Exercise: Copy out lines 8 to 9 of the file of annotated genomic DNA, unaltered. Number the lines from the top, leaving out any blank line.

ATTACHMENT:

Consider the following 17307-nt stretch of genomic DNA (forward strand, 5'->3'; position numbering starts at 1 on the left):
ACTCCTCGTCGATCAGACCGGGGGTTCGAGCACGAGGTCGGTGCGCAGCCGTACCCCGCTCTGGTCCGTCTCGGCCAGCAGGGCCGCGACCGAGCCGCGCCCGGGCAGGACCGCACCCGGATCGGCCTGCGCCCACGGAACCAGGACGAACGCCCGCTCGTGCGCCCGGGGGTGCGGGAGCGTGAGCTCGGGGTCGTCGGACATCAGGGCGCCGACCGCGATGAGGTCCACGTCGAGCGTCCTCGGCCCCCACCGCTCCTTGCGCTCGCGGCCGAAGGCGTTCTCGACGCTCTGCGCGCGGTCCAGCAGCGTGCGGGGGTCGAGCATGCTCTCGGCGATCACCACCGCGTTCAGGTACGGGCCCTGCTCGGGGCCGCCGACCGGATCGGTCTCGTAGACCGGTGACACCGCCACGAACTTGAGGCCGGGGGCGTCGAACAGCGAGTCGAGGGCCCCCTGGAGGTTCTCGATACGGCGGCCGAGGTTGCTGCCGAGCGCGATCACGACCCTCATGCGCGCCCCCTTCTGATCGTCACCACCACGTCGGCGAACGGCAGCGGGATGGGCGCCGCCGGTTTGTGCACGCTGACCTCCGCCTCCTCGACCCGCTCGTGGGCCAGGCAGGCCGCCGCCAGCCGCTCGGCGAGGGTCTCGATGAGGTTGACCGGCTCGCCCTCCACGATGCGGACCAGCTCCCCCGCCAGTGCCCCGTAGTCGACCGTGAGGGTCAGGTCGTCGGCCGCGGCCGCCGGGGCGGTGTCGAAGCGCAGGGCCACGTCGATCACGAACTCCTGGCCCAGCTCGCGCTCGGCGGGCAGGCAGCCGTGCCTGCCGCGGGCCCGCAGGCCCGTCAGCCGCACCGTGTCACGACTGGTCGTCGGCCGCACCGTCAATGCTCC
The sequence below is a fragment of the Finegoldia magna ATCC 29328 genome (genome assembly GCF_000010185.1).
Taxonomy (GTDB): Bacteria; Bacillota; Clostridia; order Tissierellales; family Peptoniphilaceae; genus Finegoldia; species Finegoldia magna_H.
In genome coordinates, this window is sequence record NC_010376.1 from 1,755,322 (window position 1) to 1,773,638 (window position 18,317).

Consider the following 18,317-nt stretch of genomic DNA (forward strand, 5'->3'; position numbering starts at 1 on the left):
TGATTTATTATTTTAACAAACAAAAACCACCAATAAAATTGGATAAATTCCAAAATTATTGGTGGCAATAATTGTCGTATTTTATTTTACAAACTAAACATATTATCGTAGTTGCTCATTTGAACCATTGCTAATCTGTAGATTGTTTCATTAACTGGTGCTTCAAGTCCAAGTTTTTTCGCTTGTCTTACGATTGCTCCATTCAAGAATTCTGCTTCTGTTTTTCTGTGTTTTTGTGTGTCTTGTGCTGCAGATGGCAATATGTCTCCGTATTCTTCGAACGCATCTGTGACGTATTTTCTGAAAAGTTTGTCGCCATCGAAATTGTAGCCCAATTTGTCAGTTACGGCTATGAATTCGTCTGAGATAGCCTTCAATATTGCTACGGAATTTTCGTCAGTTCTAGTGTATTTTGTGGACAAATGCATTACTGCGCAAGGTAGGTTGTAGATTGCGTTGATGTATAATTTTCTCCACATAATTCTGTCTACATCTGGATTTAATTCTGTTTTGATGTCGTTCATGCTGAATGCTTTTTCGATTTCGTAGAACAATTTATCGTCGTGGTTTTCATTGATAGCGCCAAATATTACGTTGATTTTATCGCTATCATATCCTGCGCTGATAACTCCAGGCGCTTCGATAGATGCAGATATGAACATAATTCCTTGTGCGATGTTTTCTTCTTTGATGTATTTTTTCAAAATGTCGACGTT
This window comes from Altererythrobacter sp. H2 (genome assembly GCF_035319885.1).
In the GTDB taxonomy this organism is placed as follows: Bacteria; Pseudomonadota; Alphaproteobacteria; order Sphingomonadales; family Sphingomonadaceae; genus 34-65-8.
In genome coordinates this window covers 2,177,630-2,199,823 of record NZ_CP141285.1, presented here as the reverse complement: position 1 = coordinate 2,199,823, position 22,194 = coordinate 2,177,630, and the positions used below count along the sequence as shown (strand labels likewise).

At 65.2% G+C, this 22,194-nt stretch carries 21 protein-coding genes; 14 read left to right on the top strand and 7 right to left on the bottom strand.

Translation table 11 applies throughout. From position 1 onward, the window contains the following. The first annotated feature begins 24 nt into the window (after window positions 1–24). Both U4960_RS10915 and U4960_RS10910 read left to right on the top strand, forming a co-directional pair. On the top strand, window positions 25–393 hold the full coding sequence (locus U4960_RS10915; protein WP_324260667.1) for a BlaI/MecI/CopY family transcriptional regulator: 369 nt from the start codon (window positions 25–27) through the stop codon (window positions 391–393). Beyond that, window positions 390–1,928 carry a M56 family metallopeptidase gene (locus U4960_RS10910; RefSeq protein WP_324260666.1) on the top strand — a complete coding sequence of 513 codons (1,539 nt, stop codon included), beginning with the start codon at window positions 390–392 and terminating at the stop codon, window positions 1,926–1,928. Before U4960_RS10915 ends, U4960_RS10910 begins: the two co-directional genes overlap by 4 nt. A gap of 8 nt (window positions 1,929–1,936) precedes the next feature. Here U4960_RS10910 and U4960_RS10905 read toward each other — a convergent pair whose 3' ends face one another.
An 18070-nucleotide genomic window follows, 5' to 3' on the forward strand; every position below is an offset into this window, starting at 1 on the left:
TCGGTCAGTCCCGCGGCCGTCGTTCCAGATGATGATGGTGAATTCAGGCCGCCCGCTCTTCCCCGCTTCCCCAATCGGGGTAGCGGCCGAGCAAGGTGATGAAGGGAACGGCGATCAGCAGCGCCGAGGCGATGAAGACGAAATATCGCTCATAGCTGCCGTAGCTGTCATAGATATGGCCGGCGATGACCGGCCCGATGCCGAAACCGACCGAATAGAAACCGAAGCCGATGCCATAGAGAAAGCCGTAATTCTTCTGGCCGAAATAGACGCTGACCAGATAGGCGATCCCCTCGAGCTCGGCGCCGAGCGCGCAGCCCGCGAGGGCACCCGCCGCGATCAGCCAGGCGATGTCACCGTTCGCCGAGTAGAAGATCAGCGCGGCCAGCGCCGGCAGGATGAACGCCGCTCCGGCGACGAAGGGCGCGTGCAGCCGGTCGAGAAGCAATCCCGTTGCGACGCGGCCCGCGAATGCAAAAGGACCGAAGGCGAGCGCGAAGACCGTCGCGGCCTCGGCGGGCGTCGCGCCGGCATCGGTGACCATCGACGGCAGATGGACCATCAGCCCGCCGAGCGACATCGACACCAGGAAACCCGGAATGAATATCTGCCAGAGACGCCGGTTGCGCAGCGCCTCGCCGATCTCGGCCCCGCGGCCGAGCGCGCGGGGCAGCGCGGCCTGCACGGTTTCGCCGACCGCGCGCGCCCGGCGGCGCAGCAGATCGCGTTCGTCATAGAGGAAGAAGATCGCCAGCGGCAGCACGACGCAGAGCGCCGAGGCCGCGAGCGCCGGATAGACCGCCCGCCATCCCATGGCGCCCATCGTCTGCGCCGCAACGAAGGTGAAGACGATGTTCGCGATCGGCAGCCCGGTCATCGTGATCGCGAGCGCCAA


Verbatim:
This window comes from Altererythrobacter sp. H2 (genome assembly GCF_035319885.1).
In the GTDB taxonomy this organism is placed as follows: Bacteria; Pseudomonadota; Alphaproteobacteria; order Sphingomonadales; family Sphingomonadaceae; genus 34-65-8.